Radio Rant: Lady Gaga – You and I

Hello, and welcome to Radio Rants! Who’s on today?

More Gaga, huh? Despite this being her fourth Radio Rant appearance (five, if you count “The Edge of Glory” and “Hair” separately), I’m not really too tired of talking about her. Sure, she can be an overbearing and borderline obnoxious artist (see: the single art), but at the same time, you can’t fault her on a lack of trying or daring to be different (again, see the single art). There’s always something kind of new and “what the hell?” about her, which makes talking about her a damn sight more interesting than dealing with Katy Perry.

Anyway, today’s song is “You and I”, single number 4 off Born This Way, putting the album at 4 singles in 6 months. And while “Born This Way” was usual Gaga fair and Judas was “Bad Romance II: Romance Harder”, third single “The Edge of Glory” shied away from club pop, and we’re going to see more distance from that genre today. “You and I” breaks out the guitar and piano, which means we’re in store for Born This Way‘s official About a Boy Ballad.

Buried within each Lady Gaga album is a piano-tinged, vocal heavy affirmation from Gaga to some guy in her life. And unlike some artists  who strip ballads down to the bare-bones, the About a Boy Ballad should be just as much as a massive undertaking as the rest of the release’s material. Gaga’s done it for each outing now;  The Fame had the shallow, messy “Brown Eyes”, and “Speechless” (which was leaps and bounds better) appeared on The Fame Monster.

Instead of going with the all electro sound of “Brown Eyes” or the live band approach to “Speechless”, Gaga splits the difference on “You and I”. Aside from a drum machine, the song uses all live instrumentation, but still has a super poppy production. Actually, like most of Born This Way, the music to “You and I” seeks to pummel you in the ground with its own grandiosity and overbearingness. In this case, such oppression comes from the beat of “We Will Rock You”, but with a stomp removed every other beat. It’s a blatant move, but it really subverts what you’re used to with that beat.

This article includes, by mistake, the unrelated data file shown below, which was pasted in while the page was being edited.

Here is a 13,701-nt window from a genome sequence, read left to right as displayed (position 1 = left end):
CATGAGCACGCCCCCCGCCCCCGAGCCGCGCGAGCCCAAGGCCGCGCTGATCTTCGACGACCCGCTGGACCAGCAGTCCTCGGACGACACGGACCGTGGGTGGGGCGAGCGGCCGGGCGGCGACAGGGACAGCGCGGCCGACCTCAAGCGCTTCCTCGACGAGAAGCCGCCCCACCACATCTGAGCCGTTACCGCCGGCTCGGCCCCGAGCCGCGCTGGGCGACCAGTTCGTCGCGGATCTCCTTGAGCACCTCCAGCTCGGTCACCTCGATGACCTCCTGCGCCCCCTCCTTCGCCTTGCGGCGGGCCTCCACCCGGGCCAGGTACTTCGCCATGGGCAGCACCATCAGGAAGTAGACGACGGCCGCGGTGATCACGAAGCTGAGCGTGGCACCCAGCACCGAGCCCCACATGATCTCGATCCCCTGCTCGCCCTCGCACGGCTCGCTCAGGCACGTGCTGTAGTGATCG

At the chorus, the song’s lumbering beat is assisted by a massive guitar riff and backing vocals. I really have to say, for a Lady Gaga song, “You and I” is surprisingly hook-free. It’s not something for which I’d ever take points off, but the only real part of the chorus that begs singing along is “Something, something about my cool Nebraska guy/Something about, baby, you and I”. Although things hit a musical highpoint with Brian fucking May’s guitar solo at the bridge (I love that he ends it with the same riff as “We Will Rock You”, just as a way of saying “Yeah, that’s me).

So what’s “You and I” about? On the surface, it’s about, well, you and I. But on a deeper level, the song is a five minute send up to America. Gaga’s lyrics are steeped in the imagery of classic Americana: bars, heels, rock and roll…hell, even Bruce Springsteen gets a shoutout. These lyrics are so deliberately Route 66 American that I thought The Gaslight Anthem ghost-wrote it. But really, the song drifts much further into country than anything else; remove the drum machine and some of the synths that creep in during the chorus, and “You and I” wouldn’t sound too far from a Nashville meets classic rock crossover.

Which is one of the reasons I can’t fully get into “You and I”. In case I haven’t made it clear yet, this song is almost painfully crowded; the drums and beat are everywhere, May’s guitar goes barreling through the mix, backing vocals take up almost every space where Gaga isn’t singing. Instead of toning down anything, everything is turned way up in a constant fight to be above everything else, ruining any dynamics (these production problems were arguably Born This Way‘s biggest issue).

The other thing that threatens to turn me off of “You and I” is Gaga herself. Even on most of her BTW material, she’s knows when to attack and when to release, but she completely overperforms here. Instead of her normal voice, we get a forced, annoying, obnoxious drawl. Example: “Sit raght down where you belawng in the corner of mah bar wit yer hagh heels on”. Gaga, we all know you’re New York born and raised, don’t try to fake it otherwise. In addition to the accent, she makes a point of sounding too rough; the second half of the song is filled with her growling and screaming. Used sparingly, it’s effective, but here it just gets grating and annoying. Gaga’s always been campy, but she’s chewing too much of the scenery on “You and I” for it to be fun.

But “You and I” really isn’t a bad song when you get down to it; it ends up succeeding much like “The Edge of Glory” in that you can’t help but get swept up in its ridiculousness. The song tries too hard (and fails) at synthesizing three genres in one go, but ends up kind of working in spite of itself. “You and I” is on the surface great, but is kind of clunky on introspection. Could be better, but things could be a lot worse.

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About bgibs122

I enjoy music and music culture; I hope you do, too.
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